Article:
But he says the Jets have already passed one major test: playing "really poor football" but still winning.
It's the mark of any championship team, and one Newcastle displayed on Saturday as they came from behind to beat Adelaide United 2-1 at Coopers Stadium.
The result put them on top of the A-League ladder but the performance didn't please Merrick one bit.
"There's definitely positives to take out of the game because we've now got a team that are very resilient and can go a goal down and not just draw but get a win," he said on Tuesday.
"(But) if we keep performing like that we're not going to win many games."
Merrick said the Sky Blues were at a "different level altogether" compared to Adelaide.
He described their shock loss to Central Coast last week as proof the A-League's quality chasm was closing.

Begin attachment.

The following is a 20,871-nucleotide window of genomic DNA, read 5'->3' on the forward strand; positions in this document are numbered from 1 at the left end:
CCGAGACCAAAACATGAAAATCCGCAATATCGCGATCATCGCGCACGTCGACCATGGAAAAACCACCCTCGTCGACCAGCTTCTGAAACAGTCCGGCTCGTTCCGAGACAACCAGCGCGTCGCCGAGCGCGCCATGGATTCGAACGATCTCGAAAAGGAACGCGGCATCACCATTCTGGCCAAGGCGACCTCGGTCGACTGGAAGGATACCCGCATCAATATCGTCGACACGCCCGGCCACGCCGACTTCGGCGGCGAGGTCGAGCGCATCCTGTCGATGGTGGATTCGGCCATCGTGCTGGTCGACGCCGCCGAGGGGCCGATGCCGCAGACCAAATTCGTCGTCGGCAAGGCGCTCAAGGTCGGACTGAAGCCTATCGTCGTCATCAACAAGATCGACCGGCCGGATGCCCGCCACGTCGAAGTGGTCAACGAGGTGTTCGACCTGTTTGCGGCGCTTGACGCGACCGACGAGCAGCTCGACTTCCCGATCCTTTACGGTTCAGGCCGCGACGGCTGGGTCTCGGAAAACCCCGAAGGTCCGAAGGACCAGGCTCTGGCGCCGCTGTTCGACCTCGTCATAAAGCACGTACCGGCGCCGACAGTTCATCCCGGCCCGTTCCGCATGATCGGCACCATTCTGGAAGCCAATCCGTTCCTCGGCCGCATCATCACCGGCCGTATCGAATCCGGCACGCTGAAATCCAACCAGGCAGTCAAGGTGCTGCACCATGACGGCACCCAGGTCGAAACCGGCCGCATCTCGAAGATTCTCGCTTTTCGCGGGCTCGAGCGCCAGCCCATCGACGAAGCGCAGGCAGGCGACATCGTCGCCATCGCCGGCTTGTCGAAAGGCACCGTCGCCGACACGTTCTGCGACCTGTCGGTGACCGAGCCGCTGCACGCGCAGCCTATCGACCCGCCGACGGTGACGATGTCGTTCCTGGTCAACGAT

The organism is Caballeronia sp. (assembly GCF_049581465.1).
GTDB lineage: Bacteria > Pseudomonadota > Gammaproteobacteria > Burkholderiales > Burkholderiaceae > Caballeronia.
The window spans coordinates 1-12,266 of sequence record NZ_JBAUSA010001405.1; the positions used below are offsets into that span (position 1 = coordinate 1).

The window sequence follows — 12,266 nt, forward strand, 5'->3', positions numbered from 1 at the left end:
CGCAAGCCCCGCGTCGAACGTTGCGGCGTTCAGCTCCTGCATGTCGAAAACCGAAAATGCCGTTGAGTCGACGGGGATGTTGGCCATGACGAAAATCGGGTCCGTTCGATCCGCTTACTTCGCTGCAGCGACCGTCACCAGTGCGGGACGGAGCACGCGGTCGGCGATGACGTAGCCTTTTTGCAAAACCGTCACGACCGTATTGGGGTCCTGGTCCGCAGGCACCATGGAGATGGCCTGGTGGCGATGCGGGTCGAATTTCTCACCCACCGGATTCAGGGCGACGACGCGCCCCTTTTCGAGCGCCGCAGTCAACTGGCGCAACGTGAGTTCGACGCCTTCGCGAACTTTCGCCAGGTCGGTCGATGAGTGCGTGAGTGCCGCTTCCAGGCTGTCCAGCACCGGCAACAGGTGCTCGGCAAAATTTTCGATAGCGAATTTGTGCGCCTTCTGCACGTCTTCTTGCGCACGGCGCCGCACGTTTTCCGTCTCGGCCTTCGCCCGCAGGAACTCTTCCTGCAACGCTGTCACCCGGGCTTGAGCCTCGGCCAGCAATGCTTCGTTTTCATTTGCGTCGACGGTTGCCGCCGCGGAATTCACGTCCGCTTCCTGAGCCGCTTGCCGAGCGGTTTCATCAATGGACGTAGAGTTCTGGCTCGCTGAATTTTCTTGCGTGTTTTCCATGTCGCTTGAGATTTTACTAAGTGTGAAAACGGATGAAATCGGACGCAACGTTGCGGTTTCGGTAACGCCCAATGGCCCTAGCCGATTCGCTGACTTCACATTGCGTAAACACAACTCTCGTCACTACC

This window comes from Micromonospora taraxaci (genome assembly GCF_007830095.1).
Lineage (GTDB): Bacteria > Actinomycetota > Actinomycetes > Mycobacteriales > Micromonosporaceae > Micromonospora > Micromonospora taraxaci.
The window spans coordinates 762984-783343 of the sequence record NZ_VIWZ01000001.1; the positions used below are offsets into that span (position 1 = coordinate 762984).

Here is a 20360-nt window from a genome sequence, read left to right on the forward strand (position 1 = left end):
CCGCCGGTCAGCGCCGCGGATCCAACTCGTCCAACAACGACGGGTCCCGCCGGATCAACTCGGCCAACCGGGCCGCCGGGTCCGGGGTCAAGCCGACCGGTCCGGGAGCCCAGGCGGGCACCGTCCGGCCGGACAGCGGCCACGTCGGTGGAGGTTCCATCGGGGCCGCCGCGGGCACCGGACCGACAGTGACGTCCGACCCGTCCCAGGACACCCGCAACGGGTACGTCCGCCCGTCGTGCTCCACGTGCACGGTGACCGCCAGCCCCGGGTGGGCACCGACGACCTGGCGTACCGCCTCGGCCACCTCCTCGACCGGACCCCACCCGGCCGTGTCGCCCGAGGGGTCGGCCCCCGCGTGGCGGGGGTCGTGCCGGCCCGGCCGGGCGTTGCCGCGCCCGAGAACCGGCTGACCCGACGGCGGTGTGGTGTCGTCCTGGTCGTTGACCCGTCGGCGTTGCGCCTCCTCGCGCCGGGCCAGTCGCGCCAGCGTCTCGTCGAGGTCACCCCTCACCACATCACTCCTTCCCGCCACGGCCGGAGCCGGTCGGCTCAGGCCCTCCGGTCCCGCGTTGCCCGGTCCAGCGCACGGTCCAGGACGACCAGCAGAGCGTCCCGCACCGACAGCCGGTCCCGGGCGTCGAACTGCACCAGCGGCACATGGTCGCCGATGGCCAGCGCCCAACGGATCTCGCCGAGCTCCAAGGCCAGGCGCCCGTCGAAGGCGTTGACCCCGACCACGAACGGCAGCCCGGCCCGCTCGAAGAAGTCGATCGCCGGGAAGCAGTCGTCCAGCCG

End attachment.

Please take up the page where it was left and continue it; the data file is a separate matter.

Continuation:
"There's no doubt that teams are all improving. The lower teams have recruited well, they're coached well," Merrick said.
"There's a closing of the gap occurring. But it's very hard to go through a whole season and not concede any games. Everyone's going to lose games, ourselves included.
"It's a case of bouncing back and there's no doubt Sydney will want to bounce back this weekend against us."
However, Merrick quickly hosed down suggestions a win over Sydney would prove the Jets were the real deal.
"I try not to place that much emphasis on one game," he said.
"It all comes down to consistency over a period of time and to be fair to the boys, we've had a bad game.
"We've still won the game, showing our strength of character. And we have to take that as a lesson to be learned."
The Jets are one of only two unbeaten sides in the A-League - the other is Western Sydney, who have won only one match and drawn five others.
Meanwhile, Merrick said he won't look at strengthening his squad, or replacing injured marquee star Ronald Vargas, until the January transfer window opens.
"Some overseas clubs will want to offload players that are not getting a game - some of them are very good players, and we'll keep an eye on that January window," he said.